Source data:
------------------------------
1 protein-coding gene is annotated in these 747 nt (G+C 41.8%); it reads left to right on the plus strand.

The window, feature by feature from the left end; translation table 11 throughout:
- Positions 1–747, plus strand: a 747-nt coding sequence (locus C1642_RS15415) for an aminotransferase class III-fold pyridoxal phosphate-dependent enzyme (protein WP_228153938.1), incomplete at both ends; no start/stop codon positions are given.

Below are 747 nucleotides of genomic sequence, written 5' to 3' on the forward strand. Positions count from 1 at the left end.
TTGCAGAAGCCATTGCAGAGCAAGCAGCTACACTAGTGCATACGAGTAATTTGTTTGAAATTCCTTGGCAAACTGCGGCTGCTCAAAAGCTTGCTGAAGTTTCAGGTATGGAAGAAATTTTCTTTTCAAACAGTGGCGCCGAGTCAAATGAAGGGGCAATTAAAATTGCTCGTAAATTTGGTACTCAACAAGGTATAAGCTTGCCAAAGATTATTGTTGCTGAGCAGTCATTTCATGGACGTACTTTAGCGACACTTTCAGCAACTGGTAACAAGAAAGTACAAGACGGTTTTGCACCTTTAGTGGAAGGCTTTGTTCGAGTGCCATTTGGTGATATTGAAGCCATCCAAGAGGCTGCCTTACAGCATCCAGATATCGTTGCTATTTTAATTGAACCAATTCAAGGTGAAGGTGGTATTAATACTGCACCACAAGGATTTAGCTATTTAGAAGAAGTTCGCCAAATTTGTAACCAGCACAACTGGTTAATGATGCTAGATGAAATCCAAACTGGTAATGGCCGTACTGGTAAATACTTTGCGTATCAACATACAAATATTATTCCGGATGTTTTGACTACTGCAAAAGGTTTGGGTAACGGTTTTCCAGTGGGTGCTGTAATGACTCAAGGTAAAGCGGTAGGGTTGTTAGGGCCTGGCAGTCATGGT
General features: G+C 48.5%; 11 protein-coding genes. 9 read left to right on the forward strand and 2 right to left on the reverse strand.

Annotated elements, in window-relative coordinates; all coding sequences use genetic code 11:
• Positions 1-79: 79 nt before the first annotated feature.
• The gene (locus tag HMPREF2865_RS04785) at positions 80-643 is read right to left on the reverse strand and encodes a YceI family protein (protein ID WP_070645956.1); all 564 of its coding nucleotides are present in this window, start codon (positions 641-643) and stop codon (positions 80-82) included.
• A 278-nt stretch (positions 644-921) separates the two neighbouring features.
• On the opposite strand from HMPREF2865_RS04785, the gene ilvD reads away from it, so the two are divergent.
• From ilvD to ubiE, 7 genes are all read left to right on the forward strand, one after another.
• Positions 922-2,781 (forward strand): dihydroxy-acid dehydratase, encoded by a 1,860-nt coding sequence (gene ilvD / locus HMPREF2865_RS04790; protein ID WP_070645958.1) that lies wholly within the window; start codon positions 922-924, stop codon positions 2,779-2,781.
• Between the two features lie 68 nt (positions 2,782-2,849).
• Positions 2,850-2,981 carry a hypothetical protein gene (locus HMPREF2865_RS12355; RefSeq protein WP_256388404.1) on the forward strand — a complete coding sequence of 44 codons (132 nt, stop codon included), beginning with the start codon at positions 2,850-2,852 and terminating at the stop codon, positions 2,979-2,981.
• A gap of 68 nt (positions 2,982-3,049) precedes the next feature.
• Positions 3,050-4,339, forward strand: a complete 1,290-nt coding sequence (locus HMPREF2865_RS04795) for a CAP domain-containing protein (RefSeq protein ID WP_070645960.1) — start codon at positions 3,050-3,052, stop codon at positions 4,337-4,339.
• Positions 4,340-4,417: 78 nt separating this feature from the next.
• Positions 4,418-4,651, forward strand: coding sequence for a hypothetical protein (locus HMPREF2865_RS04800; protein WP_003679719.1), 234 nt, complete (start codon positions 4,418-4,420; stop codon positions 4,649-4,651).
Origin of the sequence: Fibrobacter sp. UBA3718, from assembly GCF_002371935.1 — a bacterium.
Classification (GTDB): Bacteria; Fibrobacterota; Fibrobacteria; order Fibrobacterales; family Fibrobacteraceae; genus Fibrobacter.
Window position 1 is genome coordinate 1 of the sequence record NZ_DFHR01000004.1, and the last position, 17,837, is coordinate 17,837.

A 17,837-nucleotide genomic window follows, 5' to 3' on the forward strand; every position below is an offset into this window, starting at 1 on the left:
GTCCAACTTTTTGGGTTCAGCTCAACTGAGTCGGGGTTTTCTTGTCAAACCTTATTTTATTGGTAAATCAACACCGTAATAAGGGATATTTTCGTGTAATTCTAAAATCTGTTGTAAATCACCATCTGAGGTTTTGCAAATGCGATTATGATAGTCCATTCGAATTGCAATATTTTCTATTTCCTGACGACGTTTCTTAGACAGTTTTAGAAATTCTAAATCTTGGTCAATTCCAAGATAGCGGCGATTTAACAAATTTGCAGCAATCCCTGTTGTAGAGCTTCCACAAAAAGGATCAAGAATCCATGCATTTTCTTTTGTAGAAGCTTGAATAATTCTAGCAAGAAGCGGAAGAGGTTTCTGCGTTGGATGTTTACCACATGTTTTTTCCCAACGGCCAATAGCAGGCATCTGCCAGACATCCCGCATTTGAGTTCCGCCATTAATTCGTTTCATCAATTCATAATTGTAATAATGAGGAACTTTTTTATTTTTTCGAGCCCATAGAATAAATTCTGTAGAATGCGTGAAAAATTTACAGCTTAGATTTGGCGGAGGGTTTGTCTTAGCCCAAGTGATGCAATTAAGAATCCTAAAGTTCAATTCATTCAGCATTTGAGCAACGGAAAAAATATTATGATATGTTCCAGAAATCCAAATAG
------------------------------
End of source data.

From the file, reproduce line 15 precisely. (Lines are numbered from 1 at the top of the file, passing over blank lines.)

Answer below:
• Positions 2,850-2,981 carry a hypothetical protein gene (locus HMPREF2865_RS12355; RefSeq protein WP_256388404.1) on the forward strand — a complete coding sequence of 44 codons (132 nt, stop codon included), beginning with the start codon at positions 2,850-2,852 and terminating at the stop codon, positions 2,979-2,981.